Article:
Move your games outside and into a small area such as a yard or another fenced in area in order to acclimate her to outdoor terrain and environments.
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6
Increase the size
Increase this on a larger scale until your pooch is able to do this in a much larger field. The result should be that she can locate the rabbit skin or feet without needing the treats in up to a hundred acres of land or more.
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The Brace Method

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Use an experienced dog
Introduce your pup to an experienced hunting dog called a ‘Brace’. This dog should be well trained in the art of hunting small game or rabbits and should have excellent recall. You may also want to have the dog's owner accompany you throughout this training.
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2
Find a location
Take your dog to the experienced dog's usual hunting ground. This will expose your dog to the appropriate terrain and surroundings without having to get her too used to the indoors.
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3
Follow the leader
Let both pooches off the leash and allow your pup to follow the experienced dog on a normal hunt or a practice hunt. Only do this if your Aussie has good recall, otherwise, you may want your dog to simply stay on a long leash instead in order to maintain control.
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4
Practice
Practice makes perfect. Allow your pup to do these hunts at least twice a week for two months or more, depending on how long it takes her to pick up on the appropriate skills that are being shared by the experienced dog.
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5
Focus on independence
Let your pup off the leash by herself in a familiar hunting ground. The tricks your Aussie has learned off of her fellow hunting companion should allow her to track her prey on her own. Give her some time to adjust to her newfound freedom and independence.
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The Freedom Method

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Step
1
Find the right location
Take your Aussie to a large field in which you know the prey you want to hunt is there. This can include open fields or wooded areas where rabbits or other small game can be found on the ground.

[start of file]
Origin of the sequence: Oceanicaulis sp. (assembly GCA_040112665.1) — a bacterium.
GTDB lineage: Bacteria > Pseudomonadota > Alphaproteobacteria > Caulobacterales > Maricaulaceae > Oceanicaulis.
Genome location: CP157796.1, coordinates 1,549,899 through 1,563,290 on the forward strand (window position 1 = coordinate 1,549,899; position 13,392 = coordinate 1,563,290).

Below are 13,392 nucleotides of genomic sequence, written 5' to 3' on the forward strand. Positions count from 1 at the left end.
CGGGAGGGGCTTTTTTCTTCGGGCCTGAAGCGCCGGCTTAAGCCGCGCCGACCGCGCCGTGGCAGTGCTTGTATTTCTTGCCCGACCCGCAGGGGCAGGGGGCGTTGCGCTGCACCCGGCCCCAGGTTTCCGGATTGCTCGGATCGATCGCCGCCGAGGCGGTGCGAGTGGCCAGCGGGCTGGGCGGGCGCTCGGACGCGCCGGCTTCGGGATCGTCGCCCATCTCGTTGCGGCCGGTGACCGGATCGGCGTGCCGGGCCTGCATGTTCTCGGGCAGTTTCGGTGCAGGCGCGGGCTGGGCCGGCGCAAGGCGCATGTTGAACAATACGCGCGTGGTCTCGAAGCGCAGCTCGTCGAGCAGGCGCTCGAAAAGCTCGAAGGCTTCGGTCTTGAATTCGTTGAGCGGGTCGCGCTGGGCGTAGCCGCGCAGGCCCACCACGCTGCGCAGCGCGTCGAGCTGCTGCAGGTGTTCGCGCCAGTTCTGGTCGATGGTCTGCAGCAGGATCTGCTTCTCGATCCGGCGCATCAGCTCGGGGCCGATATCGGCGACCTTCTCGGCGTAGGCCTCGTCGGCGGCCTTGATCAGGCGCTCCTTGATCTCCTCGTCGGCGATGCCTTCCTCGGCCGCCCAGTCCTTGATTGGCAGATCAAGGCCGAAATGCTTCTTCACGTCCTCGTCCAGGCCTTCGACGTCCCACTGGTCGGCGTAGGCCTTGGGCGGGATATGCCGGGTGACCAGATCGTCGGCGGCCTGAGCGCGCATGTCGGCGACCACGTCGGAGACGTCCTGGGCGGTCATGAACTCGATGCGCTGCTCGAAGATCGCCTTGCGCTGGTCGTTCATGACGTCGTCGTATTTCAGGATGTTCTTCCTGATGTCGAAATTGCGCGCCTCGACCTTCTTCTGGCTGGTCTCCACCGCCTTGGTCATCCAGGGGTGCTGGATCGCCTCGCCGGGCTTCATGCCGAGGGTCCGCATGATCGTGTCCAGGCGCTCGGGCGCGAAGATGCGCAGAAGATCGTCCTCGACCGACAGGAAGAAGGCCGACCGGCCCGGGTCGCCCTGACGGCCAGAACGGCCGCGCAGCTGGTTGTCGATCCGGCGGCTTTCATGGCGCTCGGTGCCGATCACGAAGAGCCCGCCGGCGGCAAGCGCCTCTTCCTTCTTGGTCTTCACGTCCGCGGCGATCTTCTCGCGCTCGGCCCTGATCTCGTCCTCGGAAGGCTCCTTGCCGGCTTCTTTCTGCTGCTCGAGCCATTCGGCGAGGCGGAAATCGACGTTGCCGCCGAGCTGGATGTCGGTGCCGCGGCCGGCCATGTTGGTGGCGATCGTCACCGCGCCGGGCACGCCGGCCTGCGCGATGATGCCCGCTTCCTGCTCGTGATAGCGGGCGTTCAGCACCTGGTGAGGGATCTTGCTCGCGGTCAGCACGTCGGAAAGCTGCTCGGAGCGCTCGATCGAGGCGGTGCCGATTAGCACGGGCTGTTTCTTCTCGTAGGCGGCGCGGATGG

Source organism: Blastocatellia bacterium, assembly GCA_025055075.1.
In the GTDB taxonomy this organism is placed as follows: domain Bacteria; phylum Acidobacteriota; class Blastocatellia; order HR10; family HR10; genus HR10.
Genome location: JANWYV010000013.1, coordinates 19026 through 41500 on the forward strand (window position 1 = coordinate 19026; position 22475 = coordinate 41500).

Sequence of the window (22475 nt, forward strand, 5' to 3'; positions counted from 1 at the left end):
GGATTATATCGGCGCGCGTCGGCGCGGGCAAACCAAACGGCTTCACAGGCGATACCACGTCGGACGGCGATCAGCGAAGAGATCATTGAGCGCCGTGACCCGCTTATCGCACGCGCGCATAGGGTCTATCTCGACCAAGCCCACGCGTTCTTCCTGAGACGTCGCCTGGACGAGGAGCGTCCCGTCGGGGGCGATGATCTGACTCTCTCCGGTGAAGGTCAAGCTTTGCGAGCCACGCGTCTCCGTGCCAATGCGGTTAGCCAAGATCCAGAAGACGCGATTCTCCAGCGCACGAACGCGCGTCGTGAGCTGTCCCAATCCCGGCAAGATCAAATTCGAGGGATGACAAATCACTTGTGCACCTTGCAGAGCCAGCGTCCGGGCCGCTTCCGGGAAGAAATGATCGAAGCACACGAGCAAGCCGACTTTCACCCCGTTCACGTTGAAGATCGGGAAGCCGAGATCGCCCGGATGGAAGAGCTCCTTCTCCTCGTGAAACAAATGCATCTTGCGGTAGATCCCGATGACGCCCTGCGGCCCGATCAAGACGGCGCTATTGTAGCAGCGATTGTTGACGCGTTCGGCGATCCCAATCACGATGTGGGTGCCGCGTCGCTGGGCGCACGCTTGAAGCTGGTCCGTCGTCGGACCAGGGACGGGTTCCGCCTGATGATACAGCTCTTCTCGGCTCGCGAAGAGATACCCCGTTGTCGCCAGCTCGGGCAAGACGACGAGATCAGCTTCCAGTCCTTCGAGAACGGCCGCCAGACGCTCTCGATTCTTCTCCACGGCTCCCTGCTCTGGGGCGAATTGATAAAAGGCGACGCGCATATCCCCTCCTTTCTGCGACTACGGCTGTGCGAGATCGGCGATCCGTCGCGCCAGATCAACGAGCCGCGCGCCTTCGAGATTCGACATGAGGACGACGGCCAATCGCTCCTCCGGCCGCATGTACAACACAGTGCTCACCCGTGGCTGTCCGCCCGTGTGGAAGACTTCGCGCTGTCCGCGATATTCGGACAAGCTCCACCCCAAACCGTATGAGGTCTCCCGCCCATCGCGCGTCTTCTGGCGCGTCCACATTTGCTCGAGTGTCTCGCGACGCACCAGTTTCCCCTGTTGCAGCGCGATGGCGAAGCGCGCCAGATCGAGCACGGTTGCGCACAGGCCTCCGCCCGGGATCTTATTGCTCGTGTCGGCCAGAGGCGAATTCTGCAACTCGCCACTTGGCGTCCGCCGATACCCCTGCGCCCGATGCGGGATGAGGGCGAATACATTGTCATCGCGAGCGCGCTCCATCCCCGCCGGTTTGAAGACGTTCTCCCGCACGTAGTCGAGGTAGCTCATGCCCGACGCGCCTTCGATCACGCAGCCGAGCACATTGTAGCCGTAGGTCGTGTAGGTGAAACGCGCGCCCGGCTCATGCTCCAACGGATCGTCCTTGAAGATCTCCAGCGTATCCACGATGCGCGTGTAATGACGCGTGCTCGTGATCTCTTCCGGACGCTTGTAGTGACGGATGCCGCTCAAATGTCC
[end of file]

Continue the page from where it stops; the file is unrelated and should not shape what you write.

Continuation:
Step
2
Prey tracking
Tie a previously hunted rabbit or other small animal to a small rope or line. Drag it in front of your Aussie in order to get her interested in the object. This object can be a skin, feet, or even a recently downed animal.
Step
3
Scent tracking
Allow your dog to follow the scent and reward her when she catches up to it. If you'd like, encourage your Aussie to bark whenever she's reached her prey, as this will associate the act of the bark with the act of catching up to and locating prey for you.
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4
Increase the distance
Increase the distance and hide the prize from line of sight. Your pup should start to use her nose tracking skills in order to find the prey that you've hidden away.
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5
Use off-leash skills
Let your Aussie off-leash once she's exhibited reliable recall and allow her to use her newfound nose tracking skills to follow a trail. As she practices this, she should get better and better. Encourage locating prey with plenty of praise.
Step
6
Barking when found
Combine the new tracking skills with teaching her to bark once she's found her prey. You can use a command such as 'Speak' until she will bark on her own. This will give you a signal of when to find your pup and the caught prey.
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Success Stories and Training Questions

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Sketch of smiling australian shepherd